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Santa Barbara- S County

Local Red Cross first responders helping with Creek Fire disaster relief

SANTA BARBARA, Calif. - The American Red Cross Day of Giving starts here at home. And, in nine other western states battling deadly and devastating wildfires during a historic season. 

(Credit: American Red Cross)

“Currently, we’re supporting 43 hotels that are housing 1,807 people in 725 rooms,” Anne Kratz told NewsChannel reporter Beth Farnsworth. 

Kratz works in the Santa Barbara office as the local Regional Philanthropy Officer and has been associated with the non-profit since the 1990s.

Kratz said Red Cross first responders from the Santa Barbara, San Luis Obispo and Ventura chapters are spread out, helping people impacted by the Creek Fire. The blaze is burning in Fresno and Madera Counties in the Sierra National Forest. As of today, CAL FIRE put the size at just over 220,000 acres and 18 percent containment.

“We’ve got people coming from as far away as the East Coast to help us here. It’s remarkable,” Kratz said. “And we are helping people in Oregon and Washington right now.”

Anne Kratz with the local American Red Cross (Credit: Beth Farnsworth)

Kratz added that local Red Cross crews are currently preparing to assist in the fire-weary states of Colorado, Nevada, Utah, Arizona, Idaho, Wyoming and Montana. 

“When the time comes our people, our local people, will drop everything in a moment’s notice to go help those people in Montana, to help those people in Alabama, to help those people in Louisiana.” 

She noted that the 103 year old organization also has volunteers in states impacted by the Midwest derecho that hit in August and the recent watery wrath of Hurricane Sally.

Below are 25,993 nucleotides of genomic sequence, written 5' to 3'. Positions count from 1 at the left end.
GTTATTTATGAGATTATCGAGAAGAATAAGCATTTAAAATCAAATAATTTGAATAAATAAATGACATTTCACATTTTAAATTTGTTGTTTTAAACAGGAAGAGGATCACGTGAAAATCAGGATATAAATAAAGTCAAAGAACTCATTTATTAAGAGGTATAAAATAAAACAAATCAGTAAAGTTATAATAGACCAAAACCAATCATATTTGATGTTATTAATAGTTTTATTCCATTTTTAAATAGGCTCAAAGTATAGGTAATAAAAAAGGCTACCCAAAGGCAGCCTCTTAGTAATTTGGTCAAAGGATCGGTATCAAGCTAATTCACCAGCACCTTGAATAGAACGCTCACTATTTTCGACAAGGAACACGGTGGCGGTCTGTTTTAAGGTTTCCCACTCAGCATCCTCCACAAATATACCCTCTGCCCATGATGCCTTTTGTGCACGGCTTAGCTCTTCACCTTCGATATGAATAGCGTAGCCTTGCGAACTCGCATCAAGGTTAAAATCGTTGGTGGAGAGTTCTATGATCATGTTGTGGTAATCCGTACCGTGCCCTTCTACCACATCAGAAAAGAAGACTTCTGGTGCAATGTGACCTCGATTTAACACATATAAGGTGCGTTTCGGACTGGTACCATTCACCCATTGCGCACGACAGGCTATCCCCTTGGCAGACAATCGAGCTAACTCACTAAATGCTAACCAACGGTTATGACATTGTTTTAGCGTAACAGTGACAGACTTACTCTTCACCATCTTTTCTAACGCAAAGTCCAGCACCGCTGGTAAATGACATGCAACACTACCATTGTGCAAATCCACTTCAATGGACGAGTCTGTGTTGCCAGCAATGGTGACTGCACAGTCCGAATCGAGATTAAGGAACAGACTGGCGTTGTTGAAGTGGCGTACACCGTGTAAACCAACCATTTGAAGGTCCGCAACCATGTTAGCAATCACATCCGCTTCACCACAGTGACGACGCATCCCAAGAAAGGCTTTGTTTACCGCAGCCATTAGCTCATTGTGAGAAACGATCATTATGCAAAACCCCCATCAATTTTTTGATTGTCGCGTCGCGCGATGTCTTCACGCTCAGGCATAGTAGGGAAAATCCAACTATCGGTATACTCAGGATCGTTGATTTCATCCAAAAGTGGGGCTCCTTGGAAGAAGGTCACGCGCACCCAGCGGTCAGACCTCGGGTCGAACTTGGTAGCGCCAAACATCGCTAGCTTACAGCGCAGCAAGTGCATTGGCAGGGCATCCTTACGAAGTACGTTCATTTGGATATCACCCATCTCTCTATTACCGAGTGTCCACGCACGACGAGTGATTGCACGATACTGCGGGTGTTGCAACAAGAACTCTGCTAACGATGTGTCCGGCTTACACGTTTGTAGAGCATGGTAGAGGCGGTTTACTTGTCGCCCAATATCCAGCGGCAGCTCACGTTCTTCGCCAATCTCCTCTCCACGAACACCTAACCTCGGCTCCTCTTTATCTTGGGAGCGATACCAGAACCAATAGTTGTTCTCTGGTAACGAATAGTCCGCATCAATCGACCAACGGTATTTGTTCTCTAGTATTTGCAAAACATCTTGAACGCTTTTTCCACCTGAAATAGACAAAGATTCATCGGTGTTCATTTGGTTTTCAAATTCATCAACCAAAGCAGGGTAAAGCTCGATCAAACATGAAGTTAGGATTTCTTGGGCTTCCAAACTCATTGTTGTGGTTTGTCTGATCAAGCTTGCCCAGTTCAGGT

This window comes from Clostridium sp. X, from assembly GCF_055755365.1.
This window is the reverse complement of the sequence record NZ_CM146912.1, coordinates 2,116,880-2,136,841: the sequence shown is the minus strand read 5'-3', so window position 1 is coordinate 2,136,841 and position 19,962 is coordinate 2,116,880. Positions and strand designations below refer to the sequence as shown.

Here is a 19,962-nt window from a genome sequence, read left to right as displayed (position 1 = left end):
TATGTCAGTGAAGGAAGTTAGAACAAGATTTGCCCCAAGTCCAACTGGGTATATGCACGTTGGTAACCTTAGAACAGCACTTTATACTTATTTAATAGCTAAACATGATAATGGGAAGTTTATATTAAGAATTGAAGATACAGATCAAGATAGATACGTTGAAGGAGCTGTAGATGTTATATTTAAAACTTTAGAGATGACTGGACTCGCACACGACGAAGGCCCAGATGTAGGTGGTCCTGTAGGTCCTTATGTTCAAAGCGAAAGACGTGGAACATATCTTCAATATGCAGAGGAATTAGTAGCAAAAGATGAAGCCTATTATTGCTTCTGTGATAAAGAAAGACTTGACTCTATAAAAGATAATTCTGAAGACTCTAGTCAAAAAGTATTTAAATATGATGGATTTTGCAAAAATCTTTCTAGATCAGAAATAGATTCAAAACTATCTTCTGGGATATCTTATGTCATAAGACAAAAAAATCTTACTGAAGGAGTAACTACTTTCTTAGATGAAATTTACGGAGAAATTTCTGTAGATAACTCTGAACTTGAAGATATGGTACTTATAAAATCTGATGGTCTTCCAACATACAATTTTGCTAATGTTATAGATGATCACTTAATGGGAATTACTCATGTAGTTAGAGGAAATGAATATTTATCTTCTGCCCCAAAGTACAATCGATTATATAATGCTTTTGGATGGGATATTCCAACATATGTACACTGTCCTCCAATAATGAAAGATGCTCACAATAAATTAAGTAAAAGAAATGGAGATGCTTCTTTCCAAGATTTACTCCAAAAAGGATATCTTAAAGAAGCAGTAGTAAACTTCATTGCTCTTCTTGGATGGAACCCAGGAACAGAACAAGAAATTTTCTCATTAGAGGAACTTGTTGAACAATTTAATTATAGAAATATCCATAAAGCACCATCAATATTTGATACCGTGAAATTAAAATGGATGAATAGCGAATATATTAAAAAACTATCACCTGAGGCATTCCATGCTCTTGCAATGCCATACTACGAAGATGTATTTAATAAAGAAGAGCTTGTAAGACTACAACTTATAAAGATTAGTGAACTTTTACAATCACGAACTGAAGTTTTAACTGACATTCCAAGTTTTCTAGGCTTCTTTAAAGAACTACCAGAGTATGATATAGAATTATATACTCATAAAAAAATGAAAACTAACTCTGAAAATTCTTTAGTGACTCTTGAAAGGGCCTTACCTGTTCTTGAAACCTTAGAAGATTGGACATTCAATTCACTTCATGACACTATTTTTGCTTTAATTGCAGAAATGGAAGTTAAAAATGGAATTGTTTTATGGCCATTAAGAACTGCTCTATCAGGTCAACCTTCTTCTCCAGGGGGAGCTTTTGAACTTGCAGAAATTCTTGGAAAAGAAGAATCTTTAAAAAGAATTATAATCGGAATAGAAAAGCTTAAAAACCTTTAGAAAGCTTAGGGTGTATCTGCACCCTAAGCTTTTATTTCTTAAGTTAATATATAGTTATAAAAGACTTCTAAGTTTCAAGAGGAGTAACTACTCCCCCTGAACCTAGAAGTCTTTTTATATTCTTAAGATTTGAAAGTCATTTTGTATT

“30,000 people are being helped by the Red Cross,” Kratz said. 

“Is that a normal number?” Farnsworth asked. 

“No. That’s high. That’s ALL at the same time,” Kratz responded. “That stretches all across the country, all of our partners … we have to be very strategic and very smart because we want to help everyone with all of their needs.” 

Red Cross statistics show that 94 percent of its disaster responders are skilled and trained volunteers. Times of disaster are referred to as 'Grey Skies'; better times are known as 'Blue Skies.'

Phases during so-called 'Blue Skies' allow the local Red Cross chapters to prepare for large disasters. Volunteers also handle smaller emergencies and help provide groceries and meals to nearly 70,000 families in Santa Barbara and Ventura Counties through community partners.

Kratz said COVID-19 has added a different type of challenge for them during the wildfire disasters.

“We’re doing a lot of virtual volunteer work. There are things such as financial things and logistics that can be handled virtually.” 

However, the face-to-face need is also there in times of disaster during the pandemic. Kratz shared how that’s brought a different type of loss.

“One of the things that our volunteers really miss is that personal touch with the clients that come into the shelter, and wrapping that warm Red Cross blanket around their shoulders and telling them that they’re there for them and ‘It’s going to be alright.’ They miss that.” 

To make a donation to the American Red Cross, click the following link:

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Beth Farnsworth

Beth Farnsworth is the evening anchor for KEYT NewsChannel 3.

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